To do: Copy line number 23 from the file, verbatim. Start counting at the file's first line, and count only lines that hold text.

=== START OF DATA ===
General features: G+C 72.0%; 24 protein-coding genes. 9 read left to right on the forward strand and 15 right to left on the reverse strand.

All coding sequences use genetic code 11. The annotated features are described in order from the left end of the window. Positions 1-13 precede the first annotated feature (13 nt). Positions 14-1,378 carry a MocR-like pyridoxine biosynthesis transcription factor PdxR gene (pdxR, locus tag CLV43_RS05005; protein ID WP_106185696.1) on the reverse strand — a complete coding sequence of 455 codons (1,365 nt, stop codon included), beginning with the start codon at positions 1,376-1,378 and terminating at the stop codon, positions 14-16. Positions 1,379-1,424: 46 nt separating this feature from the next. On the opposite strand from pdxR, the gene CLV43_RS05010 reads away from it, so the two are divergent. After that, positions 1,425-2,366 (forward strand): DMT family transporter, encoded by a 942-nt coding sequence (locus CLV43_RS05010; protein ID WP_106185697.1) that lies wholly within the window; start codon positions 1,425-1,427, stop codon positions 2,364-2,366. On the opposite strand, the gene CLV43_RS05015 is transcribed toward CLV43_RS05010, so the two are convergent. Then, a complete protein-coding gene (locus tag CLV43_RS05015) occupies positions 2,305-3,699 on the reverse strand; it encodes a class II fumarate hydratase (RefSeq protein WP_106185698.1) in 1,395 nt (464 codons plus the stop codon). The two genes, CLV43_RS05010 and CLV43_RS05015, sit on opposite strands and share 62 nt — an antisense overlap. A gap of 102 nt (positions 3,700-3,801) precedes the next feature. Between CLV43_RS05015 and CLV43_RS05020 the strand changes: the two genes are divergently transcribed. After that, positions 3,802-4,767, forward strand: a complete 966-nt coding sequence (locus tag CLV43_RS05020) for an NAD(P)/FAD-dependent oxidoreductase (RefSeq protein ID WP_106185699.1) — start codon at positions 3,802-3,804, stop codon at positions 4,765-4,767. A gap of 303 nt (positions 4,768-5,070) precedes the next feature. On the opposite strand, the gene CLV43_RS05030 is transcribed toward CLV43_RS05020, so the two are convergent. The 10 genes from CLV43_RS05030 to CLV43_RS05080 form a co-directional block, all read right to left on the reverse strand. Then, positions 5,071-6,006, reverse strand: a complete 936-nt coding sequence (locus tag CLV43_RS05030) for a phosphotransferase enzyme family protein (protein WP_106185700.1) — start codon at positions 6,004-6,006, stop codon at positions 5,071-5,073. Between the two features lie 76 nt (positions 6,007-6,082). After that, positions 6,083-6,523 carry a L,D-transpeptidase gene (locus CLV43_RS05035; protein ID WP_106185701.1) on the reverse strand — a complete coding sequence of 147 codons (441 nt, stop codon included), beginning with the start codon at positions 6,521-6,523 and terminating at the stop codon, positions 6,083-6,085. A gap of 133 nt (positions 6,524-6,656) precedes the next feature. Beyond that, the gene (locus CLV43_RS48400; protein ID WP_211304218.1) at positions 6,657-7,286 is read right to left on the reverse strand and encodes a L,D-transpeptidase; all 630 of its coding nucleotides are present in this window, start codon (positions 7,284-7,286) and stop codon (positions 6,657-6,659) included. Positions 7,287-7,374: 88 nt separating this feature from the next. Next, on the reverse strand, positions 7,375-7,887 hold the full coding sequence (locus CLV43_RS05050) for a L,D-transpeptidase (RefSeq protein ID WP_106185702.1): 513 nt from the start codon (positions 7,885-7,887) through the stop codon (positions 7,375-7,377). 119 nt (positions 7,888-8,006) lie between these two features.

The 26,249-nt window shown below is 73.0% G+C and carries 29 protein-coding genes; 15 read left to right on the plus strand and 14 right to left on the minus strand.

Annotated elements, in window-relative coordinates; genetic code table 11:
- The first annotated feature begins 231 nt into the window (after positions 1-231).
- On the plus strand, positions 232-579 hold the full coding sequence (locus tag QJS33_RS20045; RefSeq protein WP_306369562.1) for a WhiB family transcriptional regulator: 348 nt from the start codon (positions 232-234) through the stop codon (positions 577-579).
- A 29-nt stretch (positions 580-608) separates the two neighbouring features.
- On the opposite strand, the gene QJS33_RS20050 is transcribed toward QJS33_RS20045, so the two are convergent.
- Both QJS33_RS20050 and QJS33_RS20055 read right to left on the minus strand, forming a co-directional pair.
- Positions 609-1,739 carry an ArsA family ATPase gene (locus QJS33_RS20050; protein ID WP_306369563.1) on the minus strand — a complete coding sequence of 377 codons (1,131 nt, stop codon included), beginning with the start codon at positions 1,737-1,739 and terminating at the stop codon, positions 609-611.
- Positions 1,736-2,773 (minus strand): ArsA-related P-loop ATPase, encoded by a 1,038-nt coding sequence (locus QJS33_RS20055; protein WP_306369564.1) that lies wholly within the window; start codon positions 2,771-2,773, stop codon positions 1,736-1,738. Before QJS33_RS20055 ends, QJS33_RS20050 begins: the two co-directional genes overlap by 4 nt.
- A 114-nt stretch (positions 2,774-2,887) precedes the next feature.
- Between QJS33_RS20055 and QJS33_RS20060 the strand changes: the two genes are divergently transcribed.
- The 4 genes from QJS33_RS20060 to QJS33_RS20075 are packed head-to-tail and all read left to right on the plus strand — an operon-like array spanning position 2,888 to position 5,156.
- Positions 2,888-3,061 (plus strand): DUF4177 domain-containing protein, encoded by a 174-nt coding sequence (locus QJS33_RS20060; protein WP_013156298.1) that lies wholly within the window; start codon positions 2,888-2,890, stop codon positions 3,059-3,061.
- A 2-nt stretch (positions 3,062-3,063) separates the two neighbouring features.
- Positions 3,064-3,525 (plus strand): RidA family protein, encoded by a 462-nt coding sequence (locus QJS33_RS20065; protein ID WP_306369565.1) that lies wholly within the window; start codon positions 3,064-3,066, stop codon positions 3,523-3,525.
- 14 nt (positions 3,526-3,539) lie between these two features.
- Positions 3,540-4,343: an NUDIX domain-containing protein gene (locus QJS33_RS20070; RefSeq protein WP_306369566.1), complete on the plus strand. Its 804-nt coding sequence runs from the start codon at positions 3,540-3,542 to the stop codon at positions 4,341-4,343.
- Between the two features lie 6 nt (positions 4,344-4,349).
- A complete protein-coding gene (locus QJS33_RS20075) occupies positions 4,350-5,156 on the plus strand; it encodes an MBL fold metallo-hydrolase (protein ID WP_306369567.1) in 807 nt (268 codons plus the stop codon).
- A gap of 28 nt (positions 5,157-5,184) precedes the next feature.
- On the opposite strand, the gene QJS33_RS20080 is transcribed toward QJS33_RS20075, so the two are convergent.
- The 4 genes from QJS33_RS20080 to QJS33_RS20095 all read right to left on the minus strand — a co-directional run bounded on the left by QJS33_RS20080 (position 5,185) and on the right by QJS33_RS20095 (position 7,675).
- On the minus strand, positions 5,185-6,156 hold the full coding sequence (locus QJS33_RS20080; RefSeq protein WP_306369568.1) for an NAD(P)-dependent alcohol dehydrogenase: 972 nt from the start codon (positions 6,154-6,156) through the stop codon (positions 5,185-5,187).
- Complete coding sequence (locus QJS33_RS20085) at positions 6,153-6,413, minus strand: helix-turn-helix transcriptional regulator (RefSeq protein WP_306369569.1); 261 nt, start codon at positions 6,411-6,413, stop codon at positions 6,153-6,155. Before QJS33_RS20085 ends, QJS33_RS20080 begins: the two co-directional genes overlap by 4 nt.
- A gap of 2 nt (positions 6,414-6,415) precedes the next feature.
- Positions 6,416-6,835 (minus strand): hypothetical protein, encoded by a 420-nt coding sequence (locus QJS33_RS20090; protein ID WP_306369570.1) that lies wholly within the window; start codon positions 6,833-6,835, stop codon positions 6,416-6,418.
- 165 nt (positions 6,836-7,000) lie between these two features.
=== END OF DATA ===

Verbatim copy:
- On the opposite strand, the gene QJS33_RS20080 is transcribed toward QJS33_RS20075, so the two are convergent.